"History is always happening" at Little Rock Central High School National Historic Site
The runoff between Sen. Blanche Lincoln and Lt. Gov. Bill Halter for the Democratic Senate nomination has become a tiresome and bitter spectacle of competing caricatures.
Lincoln has fared worse, polls indicate. I've thought this has partly been a result of a fractured campaign strategy that overlooked the senator's greatest strength — essential decency.
Happily, that trait was on display last week as Congress took up legislation to repeal the don't ask, don't tell policy that bans military service by openly gay people. Implementation of open service in the military would be left to the Pentagon, no sooner than February 2011. The military would first complete by Dec. 1 a study of the impact.
Public opinion polls say 75 percent of U.S. people favor military service by acknowledged homosexuals. As repeal co-sponsor U.S. Rep. Vic Snyder has noted, thousands are serving now, though they are forced to mask their identities — and pretend they don't have loved ones of the same sex at home — for fear of losing their jobs.
Republicans don't believe the polls, they believe their prejudices. They've united to make this a campaign issue, led by the erratic Sen. John McCain. Only five Republicans joined the repeal vote in the House last week. Sadly, only one Arkansan of any party was in that number, Snyder.
Republican Rep. John Boozman, naturally, continued to support discrimination against gay men and women in arms. It's hardly surprising because he also supports the legality of workplace discrimination against gay people in all jobs, from doctor to dishwasher.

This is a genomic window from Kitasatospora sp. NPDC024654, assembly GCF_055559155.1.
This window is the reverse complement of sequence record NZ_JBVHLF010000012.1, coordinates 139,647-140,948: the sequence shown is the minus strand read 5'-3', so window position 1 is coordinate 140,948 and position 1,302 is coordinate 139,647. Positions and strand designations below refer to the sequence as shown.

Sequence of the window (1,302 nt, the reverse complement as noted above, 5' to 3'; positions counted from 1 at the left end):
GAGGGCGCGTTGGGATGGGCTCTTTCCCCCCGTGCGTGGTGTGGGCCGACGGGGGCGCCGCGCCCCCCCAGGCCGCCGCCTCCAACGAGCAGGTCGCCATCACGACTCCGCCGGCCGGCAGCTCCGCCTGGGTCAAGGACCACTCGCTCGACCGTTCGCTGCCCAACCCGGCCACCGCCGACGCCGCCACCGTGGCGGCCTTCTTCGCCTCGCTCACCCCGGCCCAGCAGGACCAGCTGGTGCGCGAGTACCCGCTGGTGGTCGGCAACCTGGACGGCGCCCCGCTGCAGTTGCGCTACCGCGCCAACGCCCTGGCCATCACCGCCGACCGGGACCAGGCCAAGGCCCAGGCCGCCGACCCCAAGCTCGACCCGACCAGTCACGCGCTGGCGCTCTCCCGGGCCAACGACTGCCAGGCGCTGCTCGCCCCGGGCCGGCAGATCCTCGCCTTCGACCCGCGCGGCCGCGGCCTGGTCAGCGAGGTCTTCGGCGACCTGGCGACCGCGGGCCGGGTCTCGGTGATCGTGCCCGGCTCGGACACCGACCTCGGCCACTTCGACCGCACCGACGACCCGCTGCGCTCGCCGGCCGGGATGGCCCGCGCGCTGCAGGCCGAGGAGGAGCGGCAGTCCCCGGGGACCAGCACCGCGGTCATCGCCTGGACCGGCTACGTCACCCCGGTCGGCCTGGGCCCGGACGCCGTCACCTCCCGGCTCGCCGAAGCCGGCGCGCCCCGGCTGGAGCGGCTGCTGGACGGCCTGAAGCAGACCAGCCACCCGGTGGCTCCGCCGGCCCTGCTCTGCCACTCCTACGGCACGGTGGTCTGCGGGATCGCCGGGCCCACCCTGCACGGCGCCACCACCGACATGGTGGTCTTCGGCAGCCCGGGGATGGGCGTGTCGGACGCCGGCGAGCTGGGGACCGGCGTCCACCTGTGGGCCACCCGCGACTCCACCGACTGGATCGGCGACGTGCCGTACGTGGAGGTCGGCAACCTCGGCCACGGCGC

More disappointing, though not surprising, were the "no" votes of U.S. Reps. Marion Berry and Mike Ross. Berry, who owes Speaker Nancy Pelosi, a repeal backer, said he just didn't know how he felt about the service of gays in the military. But he doesn't want to harm former aide Chad Causey's chances of winning election to his seat. Causey is facing a committed homophobe, Tim Wooldridge, in the runoff. Berry didn't want to give Wooldridge a wedge.
Ross said he thinks the ban on open gay service is "working." Working? Some 14,000 capable troops have been forced out of the military, sometimes only because someone snitched on their private sex life. Ross also says he prefers to defer to the military — just not to military people like Rep. Patrick Murphy, repeal sponsor and an Iraq vet, or the heroic Joint Chiefs chairman, Adm. Mike Mullen, who also favors repeal.
Which brings us to Blanche Lincoln. Sen. Mark Pryor took a powder similar to Mike Ross. He won't vote for repeal until a military study is done (presumably the hope is for a study that upholds continuing discrimination). Senator Lincoln, however, said she'll vote to repeal the law, even knowing that a runoff victory will put her up against homophobe Boozman in the fall. Said Lincoln:
"Military readiness remains my top priority. I trust our military leaders to make the right decision on this issue. I am satisfied that a workable compromise has been reached between the Pentagon and Congress that will ensure a smooth transition based on certification by military leaders that military readiness will not be affected if the policy is repealed. I am prepared to vote for this compromise, which enables our military leadership to determine the policy on this issue moving forward."
It's decent. It's fair. It's right. Mark Pryor, Marion Berry and Mike Ross should read the words of the honorable lady from Arkansas and hang their heads in shame.